Friday, September 18, 2009

Czechs & Poles Abandoned (Again)?

(Image of Joachim Ribbentrop, Joseph Stalin and Viacheslav Molotov at the signing of the nonaggression pact between Germany and the Soviet Union, August 1939).

Yesterday, on the 70th anniversary of the Soviet invasion of Poland, our Dear Leader cancelled the ballistic missile defense system that was scheduled to be installed in Poland and the Czech Republic. This plays directly into the hands of Russia and it's puppet-master strongman Vladimir Putin.

I didn't comment on this yesterday, because I wanted the day to remain in honor to Medal of Honor (posthumous) hero Sgt 1st Class Jared Monti.

Ralph Peters rolls-in on Obamessiah's latest foreign policy blunder from the NY Post:

Ralph's article sparked the following discussion:

For once, I agree 100% with Ralph. This missile defense plan was always a waste, bt once we committed to it, it became imperative we follow through if for no other reason than to show solid support for the eastern wing of NATO.

I expect Putin will move up his plans against Ukraine now. The Russians are already issuing Russian passports to people in Ukraine (like they did in Georgia). It is only a matter of time before a crisis (real or manufactured) occurs between Ukraine and Russia. As for smaller countries like Georgia, they are hosed...

Comrade Karla: I suspect the Ukraine will be hosed as well…who will be willing to fight on their behalf? Certainly not the West, not based on what I've been seeing/hearing.

NATO will do what it always does…punt and then look to the US for decisive leadership, which will not be forthcoming.

Here's a comment with an alternative viewpoint and link:

This guy agrees with the decision because he believes it opens up opportunities with Russia and Iran that he also fears the administration will not pursue which it probably won't.

On another note - the whole timing of announcing this thing on the anniversary of the Soviets rolling into Poland in 1939. Had GW Bush done something like this we would have heard a chorus of catcalls about how this shows his ignorance, lack of sophistication, and inability to understand that unlike in America which is still a young nation, in most parts of the world what happened 60 years ago might as well as be next. With Obama - nothing but silence...

Comrade Karla: wonder why this guy thinks it would be "a pity" if we developed the RRW?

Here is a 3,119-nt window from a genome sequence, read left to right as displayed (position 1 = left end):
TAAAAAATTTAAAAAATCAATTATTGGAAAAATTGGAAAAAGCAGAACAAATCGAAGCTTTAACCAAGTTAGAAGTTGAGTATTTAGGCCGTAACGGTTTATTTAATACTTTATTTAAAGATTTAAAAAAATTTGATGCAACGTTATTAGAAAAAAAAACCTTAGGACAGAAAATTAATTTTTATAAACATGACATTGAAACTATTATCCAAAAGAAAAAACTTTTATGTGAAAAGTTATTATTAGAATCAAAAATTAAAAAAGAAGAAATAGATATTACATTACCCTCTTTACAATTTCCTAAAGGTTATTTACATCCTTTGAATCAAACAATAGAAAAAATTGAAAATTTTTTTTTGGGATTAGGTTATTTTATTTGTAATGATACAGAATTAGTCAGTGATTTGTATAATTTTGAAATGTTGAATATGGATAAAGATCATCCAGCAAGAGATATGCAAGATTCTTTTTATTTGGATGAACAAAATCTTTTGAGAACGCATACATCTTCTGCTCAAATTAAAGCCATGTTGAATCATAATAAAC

All depends on how much faith one puts in diplomacy that is not backed up by the implicit threat of force. There are always options…the biggest problem I see with this is politically it was badly bungled and has put the Poles and Czechs in a difficult position if asked to "trust us" again.

As for "moral suasion," I don't give it much chance and neither has the historical record. Both the Russians and Iranians have already said "no dice" to any concessions before we've even sat down with them.

I don't think this guy is talking about moral suasion as much as he is talking about getting serious with Russia about playing ball from here on out. The conventional line by many is that the Russians were so bent out of shape about these interceptors that they wouldn't work with us on other important issues. I've never bought into that but now that we've removed the impediment, it's time for them to put up or shutup. To me that is the real problem, Obama will not pursue that he just assumes that by being the anti-Bush and by rolling back what previous administrations have done it will all just happen for him.

Peters pointed it out as well - Obama seems to think that just doing this is going to cause some sort of wholesale change in Russian behavior and all he needs to do is sit back and watch it happen and take advantage of it. At the end of the day, that has always struck me as Obama's biggest problem whether we are talking foreign or domestic policy. It's not just rhetoric, he really does believe that he is special and that just the sheer force of the goodwill generated by his glowing personality and magnanimous gestures will accomplish great things.

Comrade Karla: At the root of it, he's an 80s undergrad when it comes to foreign policy--based on what I've seen thus far, anyway.

Speaking of foreign policy inexperience, David Frum warns of an impending, multi-facted foreign affairs disaster in The Week:

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